World's most famous blogger quits

AP Photo/John Raoux

It’s a shame, really. He only started a month ago.

Someone should remind him that a blog doesn’t really hit its stride until year 15.

As someone who does it for a living, it depresses me that that Trump would rather have no platform than have a blog.

Which is not to say I don’t understand.

The blog that former president Donald Trump launched last month after he was banned from Twitter and Facebook is no more.

Jason Miller, a spokesman for Trump, said that “From the Desk of Donald J. Trump” has been permanently shut down after all posts were scrubbed from Trump’s website.

Trump rolled out the blog last month after being absent from social media since January, but his effort to regain some of the attention he received with his headline-grabbing tweets largely failed. An adviser told The Washington Post’s Josh Dawsey that the former president wanted to open a new “platform” and didn’t like that this platform was being mocked and had so few readers. The individual spoke on the condition of anonymity to talk frankly about Trump’s plans.

The dagger, I think, was this WaPo piece published 10 days ago pointing out how few social media engagements some of Trump’s blog posts were receiving. In early May he was averaging 10,000 Facebook and Twitter engagements per post. By the end of the month he was down below a thousand. Traffic wasn’t blockbuster either, averaging around 60 percent of what Newsmax drew during one week in mid-May.

Trump was, is, and always will be a ratings guy. His ratings weren’t great, and unlike the election, he couldn’t claim that his poor numbers in this case were rigged. He decided, it seems, that folding his tent would be less humiliating than going on.

On top of that, some of his critics mocked him for how stale his new platform felt — a no-frills, no-photos, no-comments website where his posts would appear on a single page, sometimes with days passing before a new one would appear. The first rule of blogging is that you need to feed the content machine, always. That’s less of a problem in a format like Twitter, where a user’s timeline provides a constant supply of content and Trump could flit in and out whenever the mood to comment struck. It’s more of a problem on a blog, where he’s the only posting. A variety of content helps hold reader interest too, but Trump has spent most of his time singing the same old song about election fraud.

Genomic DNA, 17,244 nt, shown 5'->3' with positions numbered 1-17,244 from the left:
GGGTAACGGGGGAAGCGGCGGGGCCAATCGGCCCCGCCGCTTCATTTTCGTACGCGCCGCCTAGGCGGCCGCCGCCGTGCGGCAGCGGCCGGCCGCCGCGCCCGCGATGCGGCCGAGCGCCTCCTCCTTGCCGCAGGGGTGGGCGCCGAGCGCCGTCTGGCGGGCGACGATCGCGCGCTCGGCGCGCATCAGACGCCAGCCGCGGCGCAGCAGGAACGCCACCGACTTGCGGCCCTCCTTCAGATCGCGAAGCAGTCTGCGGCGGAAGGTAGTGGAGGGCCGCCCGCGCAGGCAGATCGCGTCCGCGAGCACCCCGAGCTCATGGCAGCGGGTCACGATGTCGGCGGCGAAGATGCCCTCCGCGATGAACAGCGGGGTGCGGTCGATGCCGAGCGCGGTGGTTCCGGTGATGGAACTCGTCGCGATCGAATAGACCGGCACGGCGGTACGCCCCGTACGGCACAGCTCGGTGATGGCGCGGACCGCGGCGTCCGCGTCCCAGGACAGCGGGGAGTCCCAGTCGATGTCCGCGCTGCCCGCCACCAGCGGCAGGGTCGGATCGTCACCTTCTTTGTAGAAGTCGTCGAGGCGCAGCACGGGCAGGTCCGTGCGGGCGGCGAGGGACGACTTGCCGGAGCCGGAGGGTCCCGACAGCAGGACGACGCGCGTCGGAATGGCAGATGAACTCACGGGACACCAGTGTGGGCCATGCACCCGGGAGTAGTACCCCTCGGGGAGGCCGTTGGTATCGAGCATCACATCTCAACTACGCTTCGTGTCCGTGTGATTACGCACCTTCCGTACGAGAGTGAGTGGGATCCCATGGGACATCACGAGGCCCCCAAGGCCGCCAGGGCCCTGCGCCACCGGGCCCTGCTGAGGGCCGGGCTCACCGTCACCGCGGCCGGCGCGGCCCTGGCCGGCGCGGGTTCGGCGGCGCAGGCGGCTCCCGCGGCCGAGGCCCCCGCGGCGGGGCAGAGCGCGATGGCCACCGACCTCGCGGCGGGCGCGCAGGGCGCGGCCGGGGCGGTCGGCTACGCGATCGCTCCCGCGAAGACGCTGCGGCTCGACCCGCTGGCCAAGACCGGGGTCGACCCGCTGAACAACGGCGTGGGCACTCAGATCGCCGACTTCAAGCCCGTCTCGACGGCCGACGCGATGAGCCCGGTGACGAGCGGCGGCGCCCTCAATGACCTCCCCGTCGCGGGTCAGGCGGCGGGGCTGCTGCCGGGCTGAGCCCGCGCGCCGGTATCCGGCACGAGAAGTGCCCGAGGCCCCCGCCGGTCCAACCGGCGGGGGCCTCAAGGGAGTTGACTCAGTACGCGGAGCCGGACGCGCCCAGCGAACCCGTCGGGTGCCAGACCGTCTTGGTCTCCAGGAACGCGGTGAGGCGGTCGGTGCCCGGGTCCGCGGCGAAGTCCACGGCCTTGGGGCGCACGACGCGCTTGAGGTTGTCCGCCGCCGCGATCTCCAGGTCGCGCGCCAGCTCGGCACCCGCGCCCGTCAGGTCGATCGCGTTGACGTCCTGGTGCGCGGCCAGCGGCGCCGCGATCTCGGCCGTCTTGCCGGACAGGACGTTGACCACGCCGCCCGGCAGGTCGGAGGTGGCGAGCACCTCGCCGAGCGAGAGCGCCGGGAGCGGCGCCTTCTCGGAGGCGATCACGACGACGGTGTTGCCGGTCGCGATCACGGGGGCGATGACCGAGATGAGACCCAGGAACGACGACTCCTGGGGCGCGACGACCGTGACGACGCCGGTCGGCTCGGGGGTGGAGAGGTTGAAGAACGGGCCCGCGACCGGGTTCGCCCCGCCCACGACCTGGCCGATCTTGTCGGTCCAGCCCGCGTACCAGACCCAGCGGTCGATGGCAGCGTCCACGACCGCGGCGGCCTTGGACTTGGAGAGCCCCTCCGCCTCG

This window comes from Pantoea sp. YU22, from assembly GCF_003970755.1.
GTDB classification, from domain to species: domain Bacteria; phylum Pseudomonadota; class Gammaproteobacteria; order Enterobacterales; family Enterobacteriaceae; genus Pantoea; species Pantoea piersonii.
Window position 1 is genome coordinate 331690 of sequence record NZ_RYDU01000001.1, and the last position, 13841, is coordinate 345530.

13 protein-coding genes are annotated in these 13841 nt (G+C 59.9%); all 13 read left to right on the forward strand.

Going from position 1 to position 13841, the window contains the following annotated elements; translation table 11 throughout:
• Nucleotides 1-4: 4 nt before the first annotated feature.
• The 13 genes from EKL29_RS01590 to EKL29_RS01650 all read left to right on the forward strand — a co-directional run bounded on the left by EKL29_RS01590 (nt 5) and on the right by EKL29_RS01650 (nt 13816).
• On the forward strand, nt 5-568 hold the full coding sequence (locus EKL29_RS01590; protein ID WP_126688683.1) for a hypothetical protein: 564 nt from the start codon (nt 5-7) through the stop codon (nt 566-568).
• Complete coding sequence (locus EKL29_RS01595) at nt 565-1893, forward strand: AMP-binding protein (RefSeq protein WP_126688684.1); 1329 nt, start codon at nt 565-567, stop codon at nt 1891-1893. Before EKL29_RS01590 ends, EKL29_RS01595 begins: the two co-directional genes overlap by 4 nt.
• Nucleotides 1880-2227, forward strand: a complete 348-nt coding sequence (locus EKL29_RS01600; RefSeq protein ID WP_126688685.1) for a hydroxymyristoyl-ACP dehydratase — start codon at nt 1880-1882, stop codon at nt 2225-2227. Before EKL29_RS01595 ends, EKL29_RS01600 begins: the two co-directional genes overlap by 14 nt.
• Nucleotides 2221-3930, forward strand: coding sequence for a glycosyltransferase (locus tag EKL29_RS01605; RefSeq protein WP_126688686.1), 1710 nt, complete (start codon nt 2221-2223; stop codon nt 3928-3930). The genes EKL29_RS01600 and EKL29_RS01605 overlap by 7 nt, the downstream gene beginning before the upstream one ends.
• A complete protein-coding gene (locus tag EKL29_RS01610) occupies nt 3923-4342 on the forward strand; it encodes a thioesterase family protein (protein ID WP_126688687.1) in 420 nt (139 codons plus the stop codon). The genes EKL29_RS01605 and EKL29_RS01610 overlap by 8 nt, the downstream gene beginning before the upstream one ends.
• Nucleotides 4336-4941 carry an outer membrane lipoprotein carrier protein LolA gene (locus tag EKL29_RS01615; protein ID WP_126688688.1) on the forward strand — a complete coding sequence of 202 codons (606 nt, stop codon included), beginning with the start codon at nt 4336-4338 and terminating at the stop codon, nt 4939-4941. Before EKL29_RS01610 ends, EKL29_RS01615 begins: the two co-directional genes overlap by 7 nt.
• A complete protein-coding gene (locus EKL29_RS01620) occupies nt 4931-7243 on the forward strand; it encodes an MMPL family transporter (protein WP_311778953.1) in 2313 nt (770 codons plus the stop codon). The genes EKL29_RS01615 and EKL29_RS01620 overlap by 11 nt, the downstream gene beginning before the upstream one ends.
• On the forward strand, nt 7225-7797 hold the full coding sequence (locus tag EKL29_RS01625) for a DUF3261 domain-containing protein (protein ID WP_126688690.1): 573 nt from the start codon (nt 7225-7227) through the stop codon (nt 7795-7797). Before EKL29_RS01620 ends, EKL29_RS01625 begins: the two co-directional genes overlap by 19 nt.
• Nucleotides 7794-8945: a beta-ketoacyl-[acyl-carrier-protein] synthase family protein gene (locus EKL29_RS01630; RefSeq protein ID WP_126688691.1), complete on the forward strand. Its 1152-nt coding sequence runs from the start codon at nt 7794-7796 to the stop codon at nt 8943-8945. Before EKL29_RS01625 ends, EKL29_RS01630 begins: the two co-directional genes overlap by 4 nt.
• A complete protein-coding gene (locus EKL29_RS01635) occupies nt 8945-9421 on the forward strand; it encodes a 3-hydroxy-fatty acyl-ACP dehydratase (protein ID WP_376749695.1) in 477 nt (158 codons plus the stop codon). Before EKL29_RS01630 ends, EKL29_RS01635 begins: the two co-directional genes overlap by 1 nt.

Bottom line: It’s not easy to build an audience! Unless … you’re the most famous person in the world, with your own nationwide cult of personality.

It should be pretty easy in that case.

Maybe he figured he doesn’t need the blog anymore now that he’s headed back out on the trail soon to address audiences in person. The media can ignore him when he’s blogging but they can’t ignore him when he’s at a mic in front of 10,000 screaming people. Besides, if he feels the urge to spout off while he’s sitting around at Mar-a-Lago, he can simply post to the “news” section on his webpage. If you go there now, you’ll find all of his old blog posts as press releases. The blog may be over in name but not in substance.

WaPo’s Philip Bump wonders if this is a sign that the GOP base is Moving On:

The second reason this stumble is important is that it undeniably raises questions about Trump’s sway. Yes, his posts were picked up in the media and, yes, his commentary is often important to consider given his role and extent power. But that he and his team couldn’t manage to create something that captured his base’s attention reflects in part on the product itself and in part on Trump. This is the former president who wants everyone to assume that his renomination as the Republican Party’s candidate in 2024 is a foregone conclusion — but his various riffs mostly earned shrugs.

Fair enough. On the other hand, every elected official in the party seems to believe that Trump’s grip on the base is so vise-like that it would be career suicide to challenge him if he runs in 2024. Marco Rubio, Nikki Haley, and Josh Hawley have each said in various ways that they’d stand aside if he gets in, believing it pointless to try to compete. His sway isn’t in doubt to them, and they earn a living by having a sense of that sort of thing.

The reason his blog failed, I suspect, is the same reason Rolling Stones albums sell well but a compendium of Stones lyrics wouldn’t. You can’t really experience Trump without the element of performance. And again, I think the Twitter format served him better than a blog, not because of the character limits but because of the way Twitter pushes content to you rather than requiring you to go looking for it at some separate dedicated website. Part of Trump’s dynamism as president was his sheer ubiquity in media; Twitter enhanced that by giving him a way to intrude into his followers’ thoughts at any given moment. By comparison, a blog is like putting him in a room alone and letting him rant. You might wander by sometimes and catch what he’s saying but you lose all sense of him being inescapable, larger than life.

I’ll leave you with Times reporter Maggie Haberman alleging a new Trump approach to circulating his message du jour. Instead of posting on his own blog, he’s supposedly pitching conservative writers behind the scenes to take up his claims of election fraud.